The 411 on 67

Willamette Weed
has a fascinating story up this morning about Portland's infamous Officer 67, who allegedly got so out of hand whacking protesters over the summer that they pulled him off street duty. He's apparently a detective who plays a prominent role in "investigating" use of deadly force by police. 

[Erik] Kammerer has been a homicide detective for the bureau since 2007. That job includes responding to the scene of murders and interviewing witnesses. And it means Kammerer has played a role in exonerating police officers who fatally shot Portlanders. He has regularly been called as an expert witness in Multnomah County grand jury proceedings dating back to at least 2010.

Court records indicate Kammerer has testified in grand jury proceedings for several fatal high-profile officer-involved shootings, including those of Aaron Campbell, Keaton Otis, Quanice Hayes and Andre Gladen.

In some of those proceedings, Kammerer provided testimony that may have contributed to officers' exoneration.

 And he's back on the case in a recent shooting of a civilian by federal cops:

On Dec. 8, the U.S. Marshals Service announced Kammerer is one of two detectives who will investigate the wounding of Jonathan Crowley, 31, by deputy marshals in North Portland. 

The discipline system for law enforcement officers is bad enough, even with the right people doing the work. WW asks a good question: whether the people we have are the right ones.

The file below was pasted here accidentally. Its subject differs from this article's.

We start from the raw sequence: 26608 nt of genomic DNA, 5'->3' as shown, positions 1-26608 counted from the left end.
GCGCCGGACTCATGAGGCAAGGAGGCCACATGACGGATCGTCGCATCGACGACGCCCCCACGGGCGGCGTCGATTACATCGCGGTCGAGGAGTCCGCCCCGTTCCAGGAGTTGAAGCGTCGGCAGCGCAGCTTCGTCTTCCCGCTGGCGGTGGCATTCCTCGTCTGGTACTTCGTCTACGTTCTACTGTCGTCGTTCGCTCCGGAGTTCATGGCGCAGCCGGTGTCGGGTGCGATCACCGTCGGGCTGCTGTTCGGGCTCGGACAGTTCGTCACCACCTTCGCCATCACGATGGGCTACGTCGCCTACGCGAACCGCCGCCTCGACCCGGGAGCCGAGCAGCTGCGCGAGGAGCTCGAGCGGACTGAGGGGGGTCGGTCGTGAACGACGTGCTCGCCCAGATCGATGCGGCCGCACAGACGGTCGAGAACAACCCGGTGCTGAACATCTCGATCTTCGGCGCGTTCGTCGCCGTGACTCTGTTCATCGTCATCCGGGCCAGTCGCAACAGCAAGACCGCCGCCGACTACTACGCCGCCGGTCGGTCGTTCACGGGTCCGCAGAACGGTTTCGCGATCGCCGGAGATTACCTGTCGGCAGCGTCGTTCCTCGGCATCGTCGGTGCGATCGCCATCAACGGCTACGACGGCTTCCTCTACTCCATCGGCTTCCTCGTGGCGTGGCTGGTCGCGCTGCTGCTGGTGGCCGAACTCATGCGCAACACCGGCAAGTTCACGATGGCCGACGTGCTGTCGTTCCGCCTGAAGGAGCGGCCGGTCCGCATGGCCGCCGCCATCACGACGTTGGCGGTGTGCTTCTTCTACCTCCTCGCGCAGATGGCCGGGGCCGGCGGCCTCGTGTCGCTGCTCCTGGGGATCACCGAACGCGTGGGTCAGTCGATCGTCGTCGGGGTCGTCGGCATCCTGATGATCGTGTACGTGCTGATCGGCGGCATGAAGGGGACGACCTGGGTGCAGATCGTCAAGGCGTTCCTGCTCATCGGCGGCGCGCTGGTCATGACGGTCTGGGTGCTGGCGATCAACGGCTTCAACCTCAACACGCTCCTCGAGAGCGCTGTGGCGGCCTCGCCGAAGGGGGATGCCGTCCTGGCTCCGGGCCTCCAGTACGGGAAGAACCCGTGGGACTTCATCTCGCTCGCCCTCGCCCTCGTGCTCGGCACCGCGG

1. No offense intended to Officer 67, (Erik Kammerer) who I have never heard of before now, but with the issue of continuing shootings (and killings) of Afro-American men in Portland and elsewhere, when do the financial costs of paying monetary judgements/settlements and/or insurance premiums for Portland police reach the point where city funds are insufficient (without new taxes) to pay for existing levels of services? I don't mean to ignore the tragedy of civilian deaths in Portland, but it seems like Officer 67's time and expertise have been and will continue to be spent attempting to reduce the city's potential financial liabilities rather than provide police services. And speaking as someone who has lived in Portland for almost 40 years now, sometimes I wonder how far the Portland police have really come since the days of Stan Peters, the Portland possum ;patrol, and a bunch of bullies. That isn't intended to be a broad brush to tar every officer, some of whom I 'm sure are thoughtful, helpful, and at times also kind and heroic people doing a tough job, but for a supposedly "liberal" city Portland had,, and continues to have, a reputation of having continuing problems with police and civilian interactions. From what I have heard about civilian oversight, it has not seemed to work, apparently at least in part due to the power of the police union, and a contract with the city of Portland that allows any officer discipline to be passed upon by outside arbitrators under a very "officer friendly," and deferential standard. That tends to send a signal that "you can get away with a lot" as a Portland police officer, a message that I think we might wish to, at long last, change.


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